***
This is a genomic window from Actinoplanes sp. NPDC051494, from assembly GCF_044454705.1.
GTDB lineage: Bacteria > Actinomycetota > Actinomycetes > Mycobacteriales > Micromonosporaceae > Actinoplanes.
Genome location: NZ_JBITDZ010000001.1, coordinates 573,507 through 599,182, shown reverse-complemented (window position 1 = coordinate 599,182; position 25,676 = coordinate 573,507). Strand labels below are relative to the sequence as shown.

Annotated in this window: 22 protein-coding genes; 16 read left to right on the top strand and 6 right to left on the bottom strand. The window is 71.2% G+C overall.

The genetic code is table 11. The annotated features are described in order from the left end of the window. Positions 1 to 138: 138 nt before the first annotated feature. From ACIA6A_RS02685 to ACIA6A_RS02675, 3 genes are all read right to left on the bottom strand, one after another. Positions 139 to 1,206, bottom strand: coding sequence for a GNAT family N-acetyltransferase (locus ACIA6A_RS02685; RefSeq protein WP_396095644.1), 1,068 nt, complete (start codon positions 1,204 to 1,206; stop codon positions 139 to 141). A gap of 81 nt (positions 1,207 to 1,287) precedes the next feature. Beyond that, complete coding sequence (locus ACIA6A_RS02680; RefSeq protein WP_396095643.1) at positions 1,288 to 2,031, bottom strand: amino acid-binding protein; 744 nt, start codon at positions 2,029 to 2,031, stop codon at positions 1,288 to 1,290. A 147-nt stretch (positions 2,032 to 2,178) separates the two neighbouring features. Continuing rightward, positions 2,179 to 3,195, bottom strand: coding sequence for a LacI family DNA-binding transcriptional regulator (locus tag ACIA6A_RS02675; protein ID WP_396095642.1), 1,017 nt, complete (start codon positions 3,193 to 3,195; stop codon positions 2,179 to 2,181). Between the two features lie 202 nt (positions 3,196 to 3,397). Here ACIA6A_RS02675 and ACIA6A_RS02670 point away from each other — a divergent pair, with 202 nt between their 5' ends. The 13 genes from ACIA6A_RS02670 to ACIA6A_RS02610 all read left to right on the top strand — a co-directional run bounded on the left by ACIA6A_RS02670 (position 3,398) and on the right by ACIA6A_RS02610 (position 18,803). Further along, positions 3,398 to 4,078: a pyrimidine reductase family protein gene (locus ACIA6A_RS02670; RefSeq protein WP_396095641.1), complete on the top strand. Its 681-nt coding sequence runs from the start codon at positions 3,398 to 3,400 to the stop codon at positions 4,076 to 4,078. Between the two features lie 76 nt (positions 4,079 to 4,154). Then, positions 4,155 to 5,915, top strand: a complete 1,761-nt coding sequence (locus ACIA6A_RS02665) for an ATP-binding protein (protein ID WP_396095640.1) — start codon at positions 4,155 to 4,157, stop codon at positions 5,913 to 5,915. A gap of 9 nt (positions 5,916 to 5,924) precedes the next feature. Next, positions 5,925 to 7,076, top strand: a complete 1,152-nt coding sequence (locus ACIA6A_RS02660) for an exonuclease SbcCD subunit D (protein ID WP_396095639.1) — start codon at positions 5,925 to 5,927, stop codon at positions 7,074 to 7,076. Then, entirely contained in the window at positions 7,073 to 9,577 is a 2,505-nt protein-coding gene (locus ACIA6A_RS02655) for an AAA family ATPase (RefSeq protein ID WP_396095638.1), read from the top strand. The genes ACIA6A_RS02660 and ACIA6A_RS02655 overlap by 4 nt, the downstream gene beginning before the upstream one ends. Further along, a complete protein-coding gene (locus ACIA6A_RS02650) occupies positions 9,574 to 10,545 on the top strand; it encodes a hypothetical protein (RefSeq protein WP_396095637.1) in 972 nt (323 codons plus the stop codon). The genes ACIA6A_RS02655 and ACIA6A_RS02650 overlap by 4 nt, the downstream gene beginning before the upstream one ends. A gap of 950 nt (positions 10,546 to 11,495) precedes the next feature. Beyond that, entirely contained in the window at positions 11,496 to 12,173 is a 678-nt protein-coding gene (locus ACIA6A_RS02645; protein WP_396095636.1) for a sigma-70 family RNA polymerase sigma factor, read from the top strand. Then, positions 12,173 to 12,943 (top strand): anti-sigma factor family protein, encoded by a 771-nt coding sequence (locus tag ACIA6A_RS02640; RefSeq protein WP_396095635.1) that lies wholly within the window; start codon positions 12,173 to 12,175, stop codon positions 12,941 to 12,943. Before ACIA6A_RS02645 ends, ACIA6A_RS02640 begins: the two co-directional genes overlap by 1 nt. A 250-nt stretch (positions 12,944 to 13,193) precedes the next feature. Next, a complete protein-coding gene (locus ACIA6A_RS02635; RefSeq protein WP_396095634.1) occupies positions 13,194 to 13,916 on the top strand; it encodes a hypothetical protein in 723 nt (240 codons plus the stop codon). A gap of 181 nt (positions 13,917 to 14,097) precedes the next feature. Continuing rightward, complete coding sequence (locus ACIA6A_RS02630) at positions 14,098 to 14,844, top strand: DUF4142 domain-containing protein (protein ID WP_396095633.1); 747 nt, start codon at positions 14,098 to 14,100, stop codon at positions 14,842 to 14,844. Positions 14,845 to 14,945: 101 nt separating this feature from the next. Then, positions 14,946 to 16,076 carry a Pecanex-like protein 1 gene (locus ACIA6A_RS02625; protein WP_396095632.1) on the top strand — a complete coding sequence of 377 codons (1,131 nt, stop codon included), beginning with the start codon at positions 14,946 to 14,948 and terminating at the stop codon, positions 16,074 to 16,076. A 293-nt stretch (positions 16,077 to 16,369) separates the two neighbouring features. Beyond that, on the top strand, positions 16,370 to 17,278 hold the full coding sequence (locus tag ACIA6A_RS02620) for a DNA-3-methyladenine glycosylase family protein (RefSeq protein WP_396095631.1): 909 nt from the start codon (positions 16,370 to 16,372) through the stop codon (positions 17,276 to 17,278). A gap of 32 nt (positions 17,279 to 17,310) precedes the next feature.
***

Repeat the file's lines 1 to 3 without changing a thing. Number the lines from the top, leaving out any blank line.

This is a genomic window from Actinoplanes sp. NPDC051494, from assembly GCF_044454705.1.
GTDB lineage: Bacteria > Actinomycetota > Actinomycetes > Mycobacteriales > Micromonosporaceae > Actinoplanes.
Genome location: NZ_JBITDZ010000001.1, coordinates 573,507 through 599,182, shown reverse-complemented (window position 1 = coordinate 599,182; position 25,676 = coordinate 573,507). Strand labels below are relative to the sequence as shown.